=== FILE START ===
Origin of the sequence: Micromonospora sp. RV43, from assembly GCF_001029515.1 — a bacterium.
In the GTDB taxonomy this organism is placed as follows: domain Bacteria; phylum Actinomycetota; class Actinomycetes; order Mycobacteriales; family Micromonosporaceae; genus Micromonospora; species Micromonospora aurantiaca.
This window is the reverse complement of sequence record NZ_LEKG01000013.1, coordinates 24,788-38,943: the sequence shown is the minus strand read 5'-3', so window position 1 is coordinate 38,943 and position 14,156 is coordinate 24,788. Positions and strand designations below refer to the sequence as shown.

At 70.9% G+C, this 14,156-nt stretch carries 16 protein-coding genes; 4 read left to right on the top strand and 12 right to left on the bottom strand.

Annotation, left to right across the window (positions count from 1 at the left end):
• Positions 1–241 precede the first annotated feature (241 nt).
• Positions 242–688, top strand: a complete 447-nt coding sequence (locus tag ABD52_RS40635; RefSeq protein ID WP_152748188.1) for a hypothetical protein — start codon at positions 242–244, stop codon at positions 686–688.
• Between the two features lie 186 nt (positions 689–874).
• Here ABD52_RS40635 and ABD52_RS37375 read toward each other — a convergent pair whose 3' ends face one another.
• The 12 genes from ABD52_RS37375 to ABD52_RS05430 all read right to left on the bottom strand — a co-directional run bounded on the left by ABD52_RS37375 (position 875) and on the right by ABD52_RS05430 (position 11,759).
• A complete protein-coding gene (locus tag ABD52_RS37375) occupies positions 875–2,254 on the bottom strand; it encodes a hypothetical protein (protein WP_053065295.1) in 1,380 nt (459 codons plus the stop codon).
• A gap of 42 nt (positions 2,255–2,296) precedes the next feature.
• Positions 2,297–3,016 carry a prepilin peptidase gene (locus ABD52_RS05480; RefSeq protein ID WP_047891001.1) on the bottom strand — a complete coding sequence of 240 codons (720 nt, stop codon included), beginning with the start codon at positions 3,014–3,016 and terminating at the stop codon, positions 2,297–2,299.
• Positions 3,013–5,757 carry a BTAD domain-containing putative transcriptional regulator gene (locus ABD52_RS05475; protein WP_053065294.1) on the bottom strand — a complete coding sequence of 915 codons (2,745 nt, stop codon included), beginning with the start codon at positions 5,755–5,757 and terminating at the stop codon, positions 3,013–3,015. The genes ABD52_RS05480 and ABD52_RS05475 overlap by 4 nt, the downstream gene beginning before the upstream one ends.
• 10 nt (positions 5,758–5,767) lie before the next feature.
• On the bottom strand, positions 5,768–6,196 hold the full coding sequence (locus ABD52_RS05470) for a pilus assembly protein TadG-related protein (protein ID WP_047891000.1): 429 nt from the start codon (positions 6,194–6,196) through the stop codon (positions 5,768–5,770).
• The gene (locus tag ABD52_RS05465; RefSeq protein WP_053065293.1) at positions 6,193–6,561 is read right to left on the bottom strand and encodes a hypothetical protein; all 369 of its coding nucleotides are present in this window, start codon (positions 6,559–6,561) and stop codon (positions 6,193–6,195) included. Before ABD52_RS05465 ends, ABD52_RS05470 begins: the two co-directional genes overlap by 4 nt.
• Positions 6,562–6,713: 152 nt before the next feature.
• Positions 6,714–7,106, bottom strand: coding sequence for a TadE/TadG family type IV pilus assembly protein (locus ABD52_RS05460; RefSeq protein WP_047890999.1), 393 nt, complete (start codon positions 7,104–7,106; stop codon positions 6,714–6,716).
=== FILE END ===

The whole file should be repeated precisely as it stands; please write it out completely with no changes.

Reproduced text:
Origin of the sequence: Micromonospora sp. RV43, from assembly GCF_001029515.1 — a bacterium.
In the GTDB taxonomy this organism is placed as follows: domain Bacteria; phylum Actinomycetota; class Actinomycetes; order Mycobacteriales; family Micromonosporaceae; genus Micromonospora; species Micromonospora aurantiaca.
This window is the reverse complement of sequence record NZ_LEKG01000013.1, coordinates 24,788-38,943: the sequence shown is the minus strand read 5'-3', so window position 1 is coordinate 38,943 and position 14,156 is coordinate 24,788. Positions and strand designations below refer to the sequence as shown.

At 70.9% G+C, this 14,156-nt stretch carries 16 protein-coding genes; 4 read left to right on the top strand and 12 right to left on the bottom strand.

Annotation, left to right across the window (positions count from 1 at the left end):
• Positions 1–241 precede the first annotated feature (241 nt).
• Positions 242–688, top strand: a complete 447-nt coding sequence (locus tag ABD52_RS40635; RefSeq protein ID WP_152748188.1) for a hypothetical protein — start codon at positions 242–244, stop codon at positions 686–688.
• Between the two features lie 186 nt (positions 689–874).
• Here ABD52_RS40635 and ABD52_RS37375 read toward each other — a convergent pair whose 3' ends face one another.
• The 12 genes from ABD52_RS37375 to ABD52_RS05430 all read right to left on the bottom strand — a co-directional run bounded on the left by ABD52_RS37375 (position 875) and on the right by ABD52_RS05430 (position 11,759).
• A complete protein-coding gene (locus tag ABD52_RS37375) occupies positions 875–2,254 on the bottom strand; it encodes a hypothetical protein (protein WP_053065295.1) in 1,380 nt (459 codons plus the stop codon).
• A gap of 42 nt (positions 2,255–2,296) precedes the next feature.
• Positions 2,297–3,016 carry a prepilin peptidase gene (locus ABD52_RS05480; RefSeq protein ID WP_047891001.1) on the bottom strand — a complete coding sequence of 240 codons (720 nt, stop codon included), beginning with the start codon at positions 3,014–3,016 and terminating at the stop codon, positions 2,297–2,299.
• Positions 3,013–5,757 carry a BTAD domain-containing putative transcriptional regulator gene (locus ABD52_RS05475; protein WP_053065294.1) on the bottom strand — a complete coding sequence of 915 codons (2,745 nt, stop codon included), beginning with the start codon at positions 5,755–5,757 and terminating at the stop codon, positions 3,013–3,015. The genes ABD52_RS05480 and ABD52_RS05475 overlap by 4 nt, the downstream gene beginning before the upstream one ends.
• 10 nt (positions 5,758–5,767) lie before the next feature.
• On the bottom strand, positions 5,768–6,196 hold the full coding sequence (locus ABD52_RS05470) for a pilus assembly protein TadG-related protein (protein ID WP_047891000.1): 429 nt from the start codon (positions 6,194–6,196) through the stop codon (positions 5,768–5,770).
• The gene (locus tag ABD52_RS05465; RefSeq protein WP_053065293.1) at positions 6,193–6,561 is read right to left on the bottom strand and encodes a hypothetical protein; all 369 of its coding nucleotides are present in this window, start codon (positions 6,559–6,561) and stop codon (positions 6,193–6,195) included. Before ABD52_RS05465 ends, ABD52_RS05470 begins: the two co-directional genes overlap by 4 nt.
• Positions 6,562–6,713: 152 nt before the next feature.
• Positions 6,714–7,106, bottom strand: coding sequence for a TadE/TadG family type IV pilus assembly protein (locus ABD52_RS05460; RefSeq protein WP_047890999.1), 393 nt, complete (start codon positions 7,104–7,106; stop codon positions 6,714–6,716).